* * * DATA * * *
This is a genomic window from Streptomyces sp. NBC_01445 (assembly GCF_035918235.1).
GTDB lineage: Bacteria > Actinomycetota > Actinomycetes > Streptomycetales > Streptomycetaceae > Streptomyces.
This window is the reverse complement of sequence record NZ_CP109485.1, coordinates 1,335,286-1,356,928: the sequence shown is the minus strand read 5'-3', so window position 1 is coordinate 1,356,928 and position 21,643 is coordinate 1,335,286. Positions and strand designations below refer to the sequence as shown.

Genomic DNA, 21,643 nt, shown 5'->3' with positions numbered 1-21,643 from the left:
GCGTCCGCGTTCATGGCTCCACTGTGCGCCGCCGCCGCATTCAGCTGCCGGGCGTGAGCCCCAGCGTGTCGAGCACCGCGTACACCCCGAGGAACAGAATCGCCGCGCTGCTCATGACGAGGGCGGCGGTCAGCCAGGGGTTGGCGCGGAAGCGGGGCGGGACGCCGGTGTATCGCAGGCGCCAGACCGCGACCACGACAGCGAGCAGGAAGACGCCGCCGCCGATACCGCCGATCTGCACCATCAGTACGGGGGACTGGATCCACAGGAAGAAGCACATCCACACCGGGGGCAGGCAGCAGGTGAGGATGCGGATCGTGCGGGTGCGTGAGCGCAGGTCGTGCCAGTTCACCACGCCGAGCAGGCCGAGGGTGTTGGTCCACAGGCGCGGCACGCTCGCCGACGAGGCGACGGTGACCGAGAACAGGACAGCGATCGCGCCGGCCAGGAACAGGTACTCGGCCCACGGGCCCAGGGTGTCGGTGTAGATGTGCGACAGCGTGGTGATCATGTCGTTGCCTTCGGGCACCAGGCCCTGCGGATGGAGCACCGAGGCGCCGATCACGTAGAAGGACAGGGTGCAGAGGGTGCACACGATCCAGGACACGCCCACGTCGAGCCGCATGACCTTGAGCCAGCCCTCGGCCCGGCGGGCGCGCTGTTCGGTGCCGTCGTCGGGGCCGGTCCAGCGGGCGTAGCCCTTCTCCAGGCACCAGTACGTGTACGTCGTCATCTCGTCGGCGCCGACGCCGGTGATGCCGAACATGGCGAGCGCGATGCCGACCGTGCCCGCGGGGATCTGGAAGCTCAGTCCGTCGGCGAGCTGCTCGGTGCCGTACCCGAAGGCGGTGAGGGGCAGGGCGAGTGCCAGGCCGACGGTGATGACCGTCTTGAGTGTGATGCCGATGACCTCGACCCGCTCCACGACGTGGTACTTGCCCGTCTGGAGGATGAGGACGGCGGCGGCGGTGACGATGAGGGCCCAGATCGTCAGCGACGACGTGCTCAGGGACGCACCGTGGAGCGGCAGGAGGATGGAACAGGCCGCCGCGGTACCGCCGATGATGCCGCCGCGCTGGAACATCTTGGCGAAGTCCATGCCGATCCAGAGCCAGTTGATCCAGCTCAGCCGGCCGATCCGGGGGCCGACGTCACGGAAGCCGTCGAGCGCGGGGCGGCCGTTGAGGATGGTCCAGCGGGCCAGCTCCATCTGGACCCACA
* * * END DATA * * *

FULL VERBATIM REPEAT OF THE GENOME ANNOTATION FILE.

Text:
This is a genomic window from Streptomyces sp. NBC_01445 (assembly GCF_035918235.1).
GTDB lineage: Bacteria > Actinomycetota > Actinomycetes > Streptomycetales > Streptomycetaceae > Streptomyces.
This window is the reverse complement of sequence record NZ_CP109485.1, coordinates 1,335,286-1,356,928: the sequence shown is the minus strand read 5'-3', so window position 1 is coordinate 1,356,928 and position 21,643 is coordinate 1,335,286. Positions and strand designations below refer to the sequence as shown.

Genomic DNA, 21,643 nt, shown 5'->3' with positions numbered 1-21,643 from the left:
GCGTCCGCGTTCATGGCTCCACTGTGCGCCGCCGCCGCATTCAGCTGCCGGGCGTGAGCCCCAGCGTGTCGAGCACCGCGTACACCCCGAGGAACAGAATCGCCGCGCTGCTCATGACGAGGGCGGCGGTCAGCCAGGGGTTGGCGCGGAAGCGGGGCGGGACGCCGGTGTATCGCAGGCGCCAGACCGCGACCACGACAGCGAGCAGGAAGACGCCGCCGCCGATACCGCCGATCTGCACCATCAGTACGGGGGACTGGATCCACAGGAAGAAGCACATCCACACCGGGGGCAGGCAGCAGGTGAGGATGCGGATCGTGCGGGTGCGTGAGCGCAGGTCGTGCCAGTTCACCACGCCGAGCAGGCCGAGGGTGTTGGTCCACAGGCGCGGCACGCTCGCCGACGAGGCGACGGTGACCGAGAACAGGACAGCGATCGCGCCGGCCAGGAACAGGTACTCGGCCCACGGGCCCAGGGTGTCGGTGTAGATGTGCGACAGCGTGGTGATCATGTCGTTGCCTTCGGGCACCAGGCCCTGCGGATGGAGCACCGAGGCGCCGATCACGTAGAAGGACAGGGTGCAGAGGGTGCACACGATCCAGGACACGCCCACGTCGAGCCGCATGACCTTGAGCCAGCCCTCGGCCCGGCGGGCGCGCTGTTCGGTGCCGTCGTCGGGGCCGGTCCAGCGGGCGTAGCCCTTCTCCAGGCACCAGTACGTGTACGTCGTCATCTCGTCGGCGCCGACGCCGGTGATGCCGAACATGGCGAGCGCGATGCCGACCGTGCCCGCGGGGATCTGGAAGCTCAGTCCGTCGGCGAGCTGCTCGGTGCCGTACCCGAAGGCGGTGAGGGGCAGGGCGAGTGCCAGGCCGACGGTGATGACCGTCTTGAGTGTGATGCCGATGACCTCGACCCGCTCCACGACGTGGTACTTGCCCGTCTGGAGGATGAGGACGGCGGCGGCGGTGACGATGAGGGCCCAGATCGTCAGCGACGACGTGCTCAGGGACGCACCGTGGAGCGGCAGGAGGATGGAACAGGCCGCCGCGGTACCGCCGATGATGCCGCCGCGCTGGAACATCTTGGCGAAGTCCATGCCGATCCAGAGCCAGTTGATCCAGCTCAGCCGGCCGATCCGGGGGCCGACGTCACGGAAGCCGTCGAGCGCGGGGCGGCCGTTGAGGATGGTCCAGCGGGCCAGCTCCATCTGGACCCACA